My O-Week Experience: Zofia

Well team, I made it!

I’m writing this sitting in the Mary Brück Building at the King’s campus of the University of Edinburgh, Scotland. It still feels surreal that I’m actually here, despite being several weeks into university starting.

So, what have I been up to? Well, there has been a lot of beer and late nights, as well as lectures and practical labs (I swear, Mum, I’ve been going to every one).

Since I’ve come into Edinburgh’s second semester of the academic year, O Week wasn’t a huge “official” thing (although I hear if you come in September, Freshers Week is insane). That being said, the unofficial party hasn’t stopped since I got here.

I arrived at my accommodation in January. I’m staying at Pollock Halls, which is a complex of seven or eight “houses”, which are your typical university hostels – small rooms, single beds, questionably patterned carpet. We all share one big dining hall, which is all-you-can-eat and arguably wonderful.

On the first night we got taken to an event for international students called ‘A Taste of Scotland’. We got the whole haggis experience, with a piper and a proper Scottish address. If you don’t think about what’s in it too much, haggis isn’t half bad, and the Scots’ obsession with mashed root vegetables (“neeps and tatties”) is well founded.

During the week we also went to a ceilidh (pronounced kay-lee – that’s Gaelic for you). It’s a traditional Scottish folk dancing gathering, where you get taught the steps and dance in big circles. Really fun, but also a lot more of a workout than I’d anticipated when I dressed for the 0 degrees it was outside.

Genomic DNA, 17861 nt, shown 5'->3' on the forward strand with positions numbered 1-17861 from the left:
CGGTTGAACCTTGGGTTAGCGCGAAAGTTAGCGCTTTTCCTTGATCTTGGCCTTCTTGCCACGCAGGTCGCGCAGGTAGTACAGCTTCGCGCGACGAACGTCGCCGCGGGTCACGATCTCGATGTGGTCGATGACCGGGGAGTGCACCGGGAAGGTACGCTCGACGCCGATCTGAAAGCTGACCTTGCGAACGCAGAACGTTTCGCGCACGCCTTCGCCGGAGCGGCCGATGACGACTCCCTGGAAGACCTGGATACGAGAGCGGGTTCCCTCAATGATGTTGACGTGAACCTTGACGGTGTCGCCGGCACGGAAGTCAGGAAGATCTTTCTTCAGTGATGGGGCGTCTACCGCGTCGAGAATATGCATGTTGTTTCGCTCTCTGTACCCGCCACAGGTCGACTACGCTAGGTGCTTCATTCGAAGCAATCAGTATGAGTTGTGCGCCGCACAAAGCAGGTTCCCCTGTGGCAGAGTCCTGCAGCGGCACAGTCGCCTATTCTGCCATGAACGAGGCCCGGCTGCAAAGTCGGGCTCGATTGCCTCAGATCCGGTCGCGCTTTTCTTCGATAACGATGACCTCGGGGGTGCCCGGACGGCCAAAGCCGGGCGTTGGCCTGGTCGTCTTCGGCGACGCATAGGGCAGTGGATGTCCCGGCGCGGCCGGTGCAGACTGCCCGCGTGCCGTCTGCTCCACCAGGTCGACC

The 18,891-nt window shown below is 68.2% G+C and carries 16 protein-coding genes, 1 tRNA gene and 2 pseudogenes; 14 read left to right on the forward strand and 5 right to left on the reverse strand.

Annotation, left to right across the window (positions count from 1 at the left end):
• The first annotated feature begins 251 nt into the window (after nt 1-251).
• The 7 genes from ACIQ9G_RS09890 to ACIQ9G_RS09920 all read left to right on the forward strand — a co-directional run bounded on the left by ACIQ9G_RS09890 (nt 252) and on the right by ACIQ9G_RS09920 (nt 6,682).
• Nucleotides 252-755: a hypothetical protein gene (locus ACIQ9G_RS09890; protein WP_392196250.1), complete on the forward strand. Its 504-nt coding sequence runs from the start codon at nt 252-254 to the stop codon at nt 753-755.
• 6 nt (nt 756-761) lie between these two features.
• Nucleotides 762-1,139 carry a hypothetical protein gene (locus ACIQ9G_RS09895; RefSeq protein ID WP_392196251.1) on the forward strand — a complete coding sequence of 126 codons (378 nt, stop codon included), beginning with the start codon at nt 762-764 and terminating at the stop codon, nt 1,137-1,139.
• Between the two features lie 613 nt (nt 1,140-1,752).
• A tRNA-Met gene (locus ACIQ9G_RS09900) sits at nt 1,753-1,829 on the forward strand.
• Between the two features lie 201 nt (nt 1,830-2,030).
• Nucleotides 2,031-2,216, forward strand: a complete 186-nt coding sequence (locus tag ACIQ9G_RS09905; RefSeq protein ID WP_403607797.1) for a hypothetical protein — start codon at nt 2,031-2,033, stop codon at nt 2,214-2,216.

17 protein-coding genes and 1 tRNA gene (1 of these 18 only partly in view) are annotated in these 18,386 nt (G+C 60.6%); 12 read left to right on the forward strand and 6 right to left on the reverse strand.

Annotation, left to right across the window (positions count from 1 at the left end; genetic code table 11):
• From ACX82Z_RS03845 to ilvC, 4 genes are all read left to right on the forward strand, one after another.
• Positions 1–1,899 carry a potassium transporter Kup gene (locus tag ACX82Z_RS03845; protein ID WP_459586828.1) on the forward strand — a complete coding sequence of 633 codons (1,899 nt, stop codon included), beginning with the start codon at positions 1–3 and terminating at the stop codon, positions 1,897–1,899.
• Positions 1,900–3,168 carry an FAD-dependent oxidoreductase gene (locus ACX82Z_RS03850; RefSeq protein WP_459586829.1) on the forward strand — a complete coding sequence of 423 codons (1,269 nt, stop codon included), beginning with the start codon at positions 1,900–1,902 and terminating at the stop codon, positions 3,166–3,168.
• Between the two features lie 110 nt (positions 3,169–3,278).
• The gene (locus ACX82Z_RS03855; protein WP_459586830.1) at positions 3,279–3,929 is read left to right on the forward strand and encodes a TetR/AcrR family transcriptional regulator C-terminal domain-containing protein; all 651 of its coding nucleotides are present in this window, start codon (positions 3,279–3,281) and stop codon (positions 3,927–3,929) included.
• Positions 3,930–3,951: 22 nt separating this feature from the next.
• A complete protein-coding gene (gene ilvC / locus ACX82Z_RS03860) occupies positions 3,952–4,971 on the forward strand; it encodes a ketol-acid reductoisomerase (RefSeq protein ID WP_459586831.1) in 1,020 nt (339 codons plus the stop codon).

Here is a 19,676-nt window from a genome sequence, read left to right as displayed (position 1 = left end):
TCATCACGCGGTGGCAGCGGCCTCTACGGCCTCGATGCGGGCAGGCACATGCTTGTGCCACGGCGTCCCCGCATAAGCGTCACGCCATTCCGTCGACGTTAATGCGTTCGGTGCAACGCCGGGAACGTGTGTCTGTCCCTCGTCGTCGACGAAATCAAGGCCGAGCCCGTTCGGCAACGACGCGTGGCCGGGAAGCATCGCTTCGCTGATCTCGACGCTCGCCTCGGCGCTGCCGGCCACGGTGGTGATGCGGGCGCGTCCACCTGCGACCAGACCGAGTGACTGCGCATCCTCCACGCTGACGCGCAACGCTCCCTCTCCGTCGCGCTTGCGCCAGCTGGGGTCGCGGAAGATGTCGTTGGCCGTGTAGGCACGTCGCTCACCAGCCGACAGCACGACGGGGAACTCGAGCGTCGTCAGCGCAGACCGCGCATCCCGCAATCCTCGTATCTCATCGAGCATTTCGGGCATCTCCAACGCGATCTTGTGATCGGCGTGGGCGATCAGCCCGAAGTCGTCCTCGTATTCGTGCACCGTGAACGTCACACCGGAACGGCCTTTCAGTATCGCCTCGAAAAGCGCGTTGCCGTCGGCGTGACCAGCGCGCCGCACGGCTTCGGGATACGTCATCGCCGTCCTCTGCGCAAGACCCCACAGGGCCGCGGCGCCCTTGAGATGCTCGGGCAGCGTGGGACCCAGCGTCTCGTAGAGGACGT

Those were the two properly organised events that I went to, but I’ve managed to meet a tonne of absolutely lovely people who go to Edinburgh Uni. Despite only being here for such a short time, the city itself and the people already feel like home.

Coming from New Zealand, you tend to forget how young we are as a country. Some of the buildings here outstrip our entire history by hundreds of years, which is insane to think about. The first day I arrived I just walked down all the streets taking photographs of everything and you could tell the locals wondered what I found so fascinating about literally just an old building.

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The other major difference here is the cold. I’ve never lived anywhere that is this cold. When it started properly snowing I absolutely lost it (embarrassing in front of exchange students from Canada, who didn’t find it so thrilling). But after purchasing some additional woollen socks I’ve managed to make it through.

The university work is really interesting, too (had to mention it at some point, I guess). Very similar set up to how science courses are run in Auckland, although I am slightly bitter about the difference in workload between science courses and everything else! My friends taking arts and commerce subjects literally have three lectures a week, whilst I’m suffering through about four times that.

So there we go – the first update from Edinburgh.

Love from Scotland!

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